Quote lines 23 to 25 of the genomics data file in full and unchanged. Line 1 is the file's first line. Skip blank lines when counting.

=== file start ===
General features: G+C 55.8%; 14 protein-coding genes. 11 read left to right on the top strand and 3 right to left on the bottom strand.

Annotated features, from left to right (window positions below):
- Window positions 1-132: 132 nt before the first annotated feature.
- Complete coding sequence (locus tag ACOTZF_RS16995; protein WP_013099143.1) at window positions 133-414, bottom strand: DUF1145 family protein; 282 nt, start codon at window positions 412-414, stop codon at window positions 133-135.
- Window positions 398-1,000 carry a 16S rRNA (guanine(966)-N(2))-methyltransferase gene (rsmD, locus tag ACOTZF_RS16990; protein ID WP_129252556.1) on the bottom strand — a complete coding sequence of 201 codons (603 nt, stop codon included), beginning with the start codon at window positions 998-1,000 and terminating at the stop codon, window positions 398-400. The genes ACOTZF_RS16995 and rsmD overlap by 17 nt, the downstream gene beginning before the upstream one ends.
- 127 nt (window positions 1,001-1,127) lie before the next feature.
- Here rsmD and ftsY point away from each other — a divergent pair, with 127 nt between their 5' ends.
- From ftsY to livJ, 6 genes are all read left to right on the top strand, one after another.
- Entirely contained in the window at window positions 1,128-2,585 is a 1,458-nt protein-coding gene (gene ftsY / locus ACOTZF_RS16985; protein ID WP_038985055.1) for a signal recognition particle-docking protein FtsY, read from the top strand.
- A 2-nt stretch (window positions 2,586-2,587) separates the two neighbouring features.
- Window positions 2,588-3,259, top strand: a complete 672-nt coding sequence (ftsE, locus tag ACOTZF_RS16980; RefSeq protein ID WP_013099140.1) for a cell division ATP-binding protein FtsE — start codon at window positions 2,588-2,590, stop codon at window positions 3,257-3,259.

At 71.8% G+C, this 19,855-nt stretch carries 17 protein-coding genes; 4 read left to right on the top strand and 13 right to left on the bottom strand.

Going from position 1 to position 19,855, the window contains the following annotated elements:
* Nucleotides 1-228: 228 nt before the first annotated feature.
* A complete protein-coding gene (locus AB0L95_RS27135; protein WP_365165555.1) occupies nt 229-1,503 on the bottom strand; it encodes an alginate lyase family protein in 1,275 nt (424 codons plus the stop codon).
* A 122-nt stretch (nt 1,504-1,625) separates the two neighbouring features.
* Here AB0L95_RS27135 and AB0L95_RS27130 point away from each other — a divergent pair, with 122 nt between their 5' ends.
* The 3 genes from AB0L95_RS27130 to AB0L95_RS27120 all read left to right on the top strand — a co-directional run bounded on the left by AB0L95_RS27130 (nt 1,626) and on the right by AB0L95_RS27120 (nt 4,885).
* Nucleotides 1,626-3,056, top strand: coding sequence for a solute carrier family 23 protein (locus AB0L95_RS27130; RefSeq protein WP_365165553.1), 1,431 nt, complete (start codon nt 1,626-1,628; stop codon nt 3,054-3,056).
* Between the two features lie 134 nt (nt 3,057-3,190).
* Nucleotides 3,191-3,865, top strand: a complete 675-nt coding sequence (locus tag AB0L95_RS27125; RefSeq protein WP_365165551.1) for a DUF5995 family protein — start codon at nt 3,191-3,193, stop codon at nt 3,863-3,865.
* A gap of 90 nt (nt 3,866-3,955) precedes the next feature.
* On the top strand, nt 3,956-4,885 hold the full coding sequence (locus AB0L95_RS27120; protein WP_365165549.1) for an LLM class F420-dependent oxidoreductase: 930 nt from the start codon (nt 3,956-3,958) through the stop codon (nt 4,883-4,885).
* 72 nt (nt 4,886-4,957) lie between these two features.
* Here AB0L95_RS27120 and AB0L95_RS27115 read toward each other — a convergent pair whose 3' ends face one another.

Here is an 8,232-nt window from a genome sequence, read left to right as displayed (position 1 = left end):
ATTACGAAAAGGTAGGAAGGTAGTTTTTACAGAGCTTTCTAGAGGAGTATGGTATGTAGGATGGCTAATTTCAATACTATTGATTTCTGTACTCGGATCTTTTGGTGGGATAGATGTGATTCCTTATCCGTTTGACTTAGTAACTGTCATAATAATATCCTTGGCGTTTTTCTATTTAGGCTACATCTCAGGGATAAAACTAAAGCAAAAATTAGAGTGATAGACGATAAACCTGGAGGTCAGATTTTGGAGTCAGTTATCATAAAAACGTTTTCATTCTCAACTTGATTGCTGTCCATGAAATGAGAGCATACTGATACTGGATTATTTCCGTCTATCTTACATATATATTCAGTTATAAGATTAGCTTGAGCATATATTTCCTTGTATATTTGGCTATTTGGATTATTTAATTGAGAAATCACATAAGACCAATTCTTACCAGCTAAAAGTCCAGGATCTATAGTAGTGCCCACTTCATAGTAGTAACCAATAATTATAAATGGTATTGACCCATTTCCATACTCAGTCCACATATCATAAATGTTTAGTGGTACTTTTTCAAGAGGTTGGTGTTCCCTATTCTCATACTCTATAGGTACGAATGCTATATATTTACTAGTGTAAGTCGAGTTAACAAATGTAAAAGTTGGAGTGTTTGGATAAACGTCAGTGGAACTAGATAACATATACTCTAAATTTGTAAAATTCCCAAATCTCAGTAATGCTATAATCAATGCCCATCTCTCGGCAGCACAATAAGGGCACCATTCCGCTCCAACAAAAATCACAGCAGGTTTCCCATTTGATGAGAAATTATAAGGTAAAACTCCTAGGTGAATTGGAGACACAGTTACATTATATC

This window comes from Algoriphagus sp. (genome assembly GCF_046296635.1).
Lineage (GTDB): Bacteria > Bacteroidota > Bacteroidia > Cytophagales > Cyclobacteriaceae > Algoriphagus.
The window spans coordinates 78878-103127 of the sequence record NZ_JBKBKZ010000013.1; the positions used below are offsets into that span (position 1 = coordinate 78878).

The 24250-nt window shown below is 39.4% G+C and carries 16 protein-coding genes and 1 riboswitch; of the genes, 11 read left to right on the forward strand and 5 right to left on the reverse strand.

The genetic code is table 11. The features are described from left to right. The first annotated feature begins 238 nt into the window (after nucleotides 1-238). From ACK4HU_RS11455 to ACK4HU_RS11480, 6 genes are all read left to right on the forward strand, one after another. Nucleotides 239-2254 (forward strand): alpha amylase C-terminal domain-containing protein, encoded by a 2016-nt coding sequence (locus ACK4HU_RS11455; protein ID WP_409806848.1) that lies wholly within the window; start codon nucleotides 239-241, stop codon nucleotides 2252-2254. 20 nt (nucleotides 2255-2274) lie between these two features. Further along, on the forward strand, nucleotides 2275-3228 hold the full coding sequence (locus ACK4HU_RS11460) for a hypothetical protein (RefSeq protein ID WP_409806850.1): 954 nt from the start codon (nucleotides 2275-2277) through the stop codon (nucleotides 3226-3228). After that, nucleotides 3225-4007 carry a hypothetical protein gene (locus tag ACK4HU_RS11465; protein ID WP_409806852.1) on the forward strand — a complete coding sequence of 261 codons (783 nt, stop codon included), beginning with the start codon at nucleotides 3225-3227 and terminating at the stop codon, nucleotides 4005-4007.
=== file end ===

* On the top strand, nt 3,956-4,885 hold the full coding sequence (locus AB0L95_RS27120; protein WP_365165549.1) for an LLM class F420-dependent oxidoreductase: 930 nt from the start codon (nt 3,956-3,958) through the stop codon (nt 4,883-4,885).
* 72 nt (nt 4,886-4,957) lie between these two features.
* Here AB0L95_RS27120 and AB0L95_RS27115 read toward each other — a convergent pair whose 3' ends face one another.